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In Friends of Eel River v. North Coast Railroad Authority, 2014 Cal. App. LEXIS 877, the California Court of Appeal for the First District affirmed the trial court’s determination that federal law preempts the North Coast Railroad Authority’s (North Coast) obligation to comply with the California Environmental Quality Act (CEQA) in repairing and operating a segment of rail tracks in Northern California.

The California Legislature established North Coast to maintain rail service on the Northwestern Pacific Railroad line between Humboldt and Napa counties. After several years of closure and limited operations due to safety and maintenance issues, North Coast sought to reopen the portion of the line between Mendocino and Napa counties. North Coast entered into an agreement with Caltrans for funding to repair the line. The agreement required North Coast to comply with CEQA as a prerequisite to obtaining funds. After a comprehensive environmental review, North Coast approved a resolution certifying an EIR and adopting a statement of overriding considerations in reopening the line.

Petitioners challenged the certification of the EIR, and North Coast subsequently passed a second resolution rescinding that certification. The subsequent resolution stated North Coast had mistakenly believed it had to comply with CEQA, but had later determined it was not required to comply with CEQA because the Interstate Commerce Commission Termination Act (ICCTA) governed rail operations and preempted California’s environmental regulations.

The court found that ICCTA’s “broadly worded express preemption provision” preempted CEQA as applied to railroad operations. The court held the Surface Transportation Board had exclusive jurisdiction over rail operations in the United States, and any state or local statute requiring environmental review as a prerequisite to rail operations was unduly burdensome on interstate transportation.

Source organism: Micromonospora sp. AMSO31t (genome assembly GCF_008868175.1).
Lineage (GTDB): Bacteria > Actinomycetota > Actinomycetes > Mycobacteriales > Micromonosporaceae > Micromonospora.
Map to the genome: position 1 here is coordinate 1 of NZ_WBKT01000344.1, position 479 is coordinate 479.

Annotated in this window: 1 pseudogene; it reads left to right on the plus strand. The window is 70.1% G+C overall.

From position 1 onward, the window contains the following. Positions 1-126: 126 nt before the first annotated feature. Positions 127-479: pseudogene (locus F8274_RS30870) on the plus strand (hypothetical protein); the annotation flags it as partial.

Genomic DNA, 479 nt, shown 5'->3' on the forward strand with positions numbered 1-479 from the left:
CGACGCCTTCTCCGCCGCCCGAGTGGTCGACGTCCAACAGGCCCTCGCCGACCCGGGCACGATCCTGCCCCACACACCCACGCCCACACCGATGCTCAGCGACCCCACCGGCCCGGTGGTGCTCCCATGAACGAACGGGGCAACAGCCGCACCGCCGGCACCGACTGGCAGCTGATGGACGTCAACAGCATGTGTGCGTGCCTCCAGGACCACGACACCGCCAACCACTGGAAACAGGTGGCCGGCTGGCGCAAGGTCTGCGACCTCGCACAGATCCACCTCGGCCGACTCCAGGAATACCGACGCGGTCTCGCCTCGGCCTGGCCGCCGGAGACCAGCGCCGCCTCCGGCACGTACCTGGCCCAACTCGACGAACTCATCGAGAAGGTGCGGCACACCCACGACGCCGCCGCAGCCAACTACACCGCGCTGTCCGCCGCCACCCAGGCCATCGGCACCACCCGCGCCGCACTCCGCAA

North Coast’s previous agreement with Caltrans, in which it voluntarily agreed to prepare an EIR, did not alter the preemption analysis. If petitioners wished to enforce a clause in that agreement, petitioners needed to bring an action for breach of contract, which they did not. Additionally, the court noted that the contract language was ambiguous because the agreement to complete an EIR mandated by CEQA would be inapplicable where CEQA was preempted.

The court distinguished this case from the Third District’s recent decision in Town of Atherton v. California High Speed Rail Authority (2014) 228 Cal.App.4th 314. In Atherton, the court found that the market participation exception to preemption required the High Speed Rail Authority to complete an EIR as part of the process for determining where to place a line of track. In contrast, North Coast sought to upgrade an existing track. While the market participant exception normally allows a state to regulate when it is acting in the capacity of a private market participant, petitioners could not “stand the doctrine on its head” and use it to avoid preemption of a federal statute the state wishes to invoke. Even if the market participation doctrine were to apply, the court explained it only protects proprietary activities of the states, and a writ of mandate to comply with CEQA is not proprietary, but is  a regulatory action. The court acknowledged the similar facts and different result from Atherton, but respectfully disagreed with that court’s analysis.

The court also rejected petitioner’s other challenges under the Tenth Amendment and judicial estoppel grounds.


While the court in Atherton applied the market participant exception to preemption defensively to compel a state agency to comply with CEQA, not all courts will apply the doctrine in such a manner. The ICCTA governs railroad operations in the United States, and statutes, such as CEQA, that unduly burden interstate transportation will be preempted by this federal law, even when the state agency otherwise agrees to comply with the state statute.

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